|P is for Practical|
Re: Re: Re: Writing a web message board from scratchby Molt (Chaplain)
|on Apr 19, 2002 at 14:12 UTC||Need Help??|
In this case it's rapidly becoming a matter of having difficulty answering this in any way it's going to be at all useful for you as how I probably doesn't resemble one bit of how you would do it.
I'd first of all make absolutely certain there's no way on Earth that I can't adopt another solution. If I adopt I know what needs changing, I know my tasts. If I don't adopt I have to solve problems that I don't even know about- How do I stop cross-site scripting attacks? How do I authenticate users and handle sessions? How do I prevent someone from knocking up a two minute Perl script to hammer out slightly-different offensive messages to all posts on the board at a ridiculous rate?
Never assume the worst won't happen, especially with any kind of communication forum where emotions can run high. Expect to be attacked from every point, expect your servers to fall over regularly.
Now it'd come to programming. Personally I'd approach it the same as I approach any other large project, but as I said you will vary. To start I'd build a list of features, and user-stories, going through it all in my head and on paper. From this I'd make a list of components such as in this case session-management, templating, database access, authentication, possibly XML parsing, input validation, email handling, and I'd try and match them up with CPAN modules. Almost certainly I'd end up with modules I'd not used before so I'd try and learn a bit about them and write a few test programs to get to grips.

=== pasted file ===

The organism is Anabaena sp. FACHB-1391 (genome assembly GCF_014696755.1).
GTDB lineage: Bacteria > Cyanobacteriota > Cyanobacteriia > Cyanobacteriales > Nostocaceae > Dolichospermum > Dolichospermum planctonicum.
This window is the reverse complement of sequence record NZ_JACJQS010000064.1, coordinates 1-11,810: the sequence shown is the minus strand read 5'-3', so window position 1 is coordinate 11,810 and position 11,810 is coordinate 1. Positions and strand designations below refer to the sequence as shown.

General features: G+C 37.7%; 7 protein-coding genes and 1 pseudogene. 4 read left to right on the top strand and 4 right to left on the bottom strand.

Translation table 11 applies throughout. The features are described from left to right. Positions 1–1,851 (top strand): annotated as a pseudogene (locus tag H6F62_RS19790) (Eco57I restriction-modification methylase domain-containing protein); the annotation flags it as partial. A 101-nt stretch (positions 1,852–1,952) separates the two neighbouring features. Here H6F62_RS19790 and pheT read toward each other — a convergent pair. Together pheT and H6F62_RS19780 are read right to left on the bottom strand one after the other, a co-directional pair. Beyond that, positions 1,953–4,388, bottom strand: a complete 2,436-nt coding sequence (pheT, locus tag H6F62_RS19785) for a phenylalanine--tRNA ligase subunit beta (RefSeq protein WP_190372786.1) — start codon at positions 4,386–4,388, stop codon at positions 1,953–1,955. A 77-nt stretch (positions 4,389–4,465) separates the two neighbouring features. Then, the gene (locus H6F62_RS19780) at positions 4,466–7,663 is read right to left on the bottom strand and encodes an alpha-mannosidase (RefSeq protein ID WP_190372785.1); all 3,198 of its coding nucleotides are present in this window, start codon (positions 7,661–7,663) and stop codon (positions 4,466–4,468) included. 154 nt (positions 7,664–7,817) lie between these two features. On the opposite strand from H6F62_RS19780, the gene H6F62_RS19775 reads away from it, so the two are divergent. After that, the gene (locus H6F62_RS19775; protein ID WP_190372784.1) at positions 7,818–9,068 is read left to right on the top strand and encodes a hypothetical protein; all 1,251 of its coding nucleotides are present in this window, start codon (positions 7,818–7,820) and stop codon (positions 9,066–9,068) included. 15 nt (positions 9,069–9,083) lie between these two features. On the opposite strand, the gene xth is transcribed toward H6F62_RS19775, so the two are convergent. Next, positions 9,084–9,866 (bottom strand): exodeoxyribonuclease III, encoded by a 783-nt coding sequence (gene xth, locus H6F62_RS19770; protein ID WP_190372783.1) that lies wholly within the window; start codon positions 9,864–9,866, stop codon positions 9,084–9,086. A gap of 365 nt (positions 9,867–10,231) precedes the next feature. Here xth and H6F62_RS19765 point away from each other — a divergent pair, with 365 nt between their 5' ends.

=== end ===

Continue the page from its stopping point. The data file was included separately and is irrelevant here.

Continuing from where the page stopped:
Now I'd try and think about where I expect problems and try and make sure I don't hit dead-ends there. User-abuse, how's it dealt with? Bad data gets into the database, what happens?
Now I'd try and build a small and simple program with the core functionality, essentially post a couple of messages unauthenticated and recall them. I'd now build round it, adding all the features I've listed in an order that makes sense to me, using unit testing to make sure it all hangs together. Eventually I'd hope to work towards a working solution.
Now, for you. From the way you phrased your question I'd actually think you'd not done too many large projects, if this is true then expect to walk across hot coals in order to get something this complex working, and even then expect to spend a good long time fixing problems. Save time by doing your homework, read up on software engineering methodologies and actually try and use one, I personally tend to use the test-early-test-often, do-the-minimum approach from Extreme Programming, but I don't use the peer programming and few diagrams. You need to find what works for you, however.
I do wish you luck in this, but I also have the horrible feeling you'll need it.